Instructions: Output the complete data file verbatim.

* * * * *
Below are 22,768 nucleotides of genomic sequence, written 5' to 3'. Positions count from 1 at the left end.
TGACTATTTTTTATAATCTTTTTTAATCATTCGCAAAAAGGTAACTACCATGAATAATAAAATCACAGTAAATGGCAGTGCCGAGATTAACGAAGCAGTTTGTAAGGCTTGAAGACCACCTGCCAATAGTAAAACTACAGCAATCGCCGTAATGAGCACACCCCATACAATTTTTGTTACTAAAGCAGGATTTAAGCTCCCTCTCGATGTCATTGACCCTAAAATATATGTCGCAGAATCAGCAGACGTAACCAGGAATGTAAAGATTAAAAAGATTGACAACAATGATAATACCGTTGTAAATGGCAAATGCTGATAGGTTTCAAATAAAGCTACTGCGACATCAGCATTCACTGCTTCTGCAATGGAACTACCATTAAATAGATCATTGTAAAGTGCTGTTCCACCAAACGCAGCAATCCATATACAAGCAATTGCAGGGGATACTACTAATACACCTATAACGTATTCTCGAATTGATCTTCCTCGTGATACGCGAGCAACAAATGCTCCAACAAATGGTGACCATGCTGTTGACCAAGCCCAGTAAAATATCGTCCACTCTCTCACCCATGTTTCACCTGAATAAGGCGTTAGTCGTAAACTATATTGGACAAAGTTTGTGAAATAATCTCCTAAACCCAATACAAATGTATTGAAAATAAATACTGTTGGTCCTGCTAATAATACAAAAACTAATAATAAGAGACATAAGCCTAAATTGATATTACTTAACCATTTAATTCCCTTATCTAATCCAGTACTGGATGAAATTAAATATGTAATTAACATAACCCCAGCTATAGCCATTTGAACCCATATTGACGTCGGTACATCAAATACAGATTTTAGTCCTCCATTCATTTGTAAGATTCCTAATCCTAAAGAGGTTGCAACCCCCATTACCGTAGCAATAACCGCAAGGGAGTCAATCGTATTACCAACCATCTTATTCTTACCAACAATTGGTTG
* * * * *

Below are 22,768 nucleotides of genomic sequence, written 5' to 3'. Positions count from 1 at the left end.
TGACTATTTTTTATAATCTTTTTTAATCATTCGCAAAAAGGTAACTACCATGAATAATAAAATCACAGTAAATGGCAGTGCCGAGATTAACGAAGCAGTTTGTAAGGCTTGAAGACCACCTGCCAATAGTAAAACTACAGCAATCGCCGTAATGAGCACACCCCATACAATTTTTGTTACTAAAGCAGGATTTAAGCTCCCTCTCGATGTCATTGACCCTAAAATATATGTCGCAGAATCAGCAGACGTAACCAGGAATGTAAAGATTAAAAAGATTGACAACAATGATAATACCGTTGTAAATGGCAAATGCTGATAGGTTTCAAATAAAGCTACTGCGACATCAGCATTCACTGCTTCTGCAATGGAACTACCATTAAATAGATCATTGTAAAGTGCTGTTCCACCAAACGCAGCAATCCATATACAAGCAATTGCAGGGGATACTACTAATACACCTATAACGTATTCTCGAATTGATCTTCCTCGTGATACGCGAGCAACAAATGCTCCAACAAATGGTGACCATGCTGTTGACCAAGCCCAGTAAAATATCGTCCACTCTCTCACCCATGTTTCACCTGAATAAGGCGTTAGTCGTAAACTATATTGGACAAAGTTTGTGAAATAATCTCCTAAACCCAATACAAATGTATTGAAAATAAATACTGTTGGTCCTGCTAATAATACAAAAACTAATAATAAGAGACATAAGCCTAAATTGATATTACTTAACCATTTAATTCCCTTATCTAATCCAGTACTGGATGAAATTAAATATGTAATTAACATAACCCCAGCTATAGCCATTTGAACCCATATTGACGTCGGTACATCAAATACAGATTTTAGTCCTCCATTCATTTGTAAGATTCCTAATCCTAAAGAGGTTGCAACCCCCATTACCGTAGCAATAACCGCAAGGGAGTCAATCGTATTACCAACCATCTTATTCTTACCAACAATTGGTTG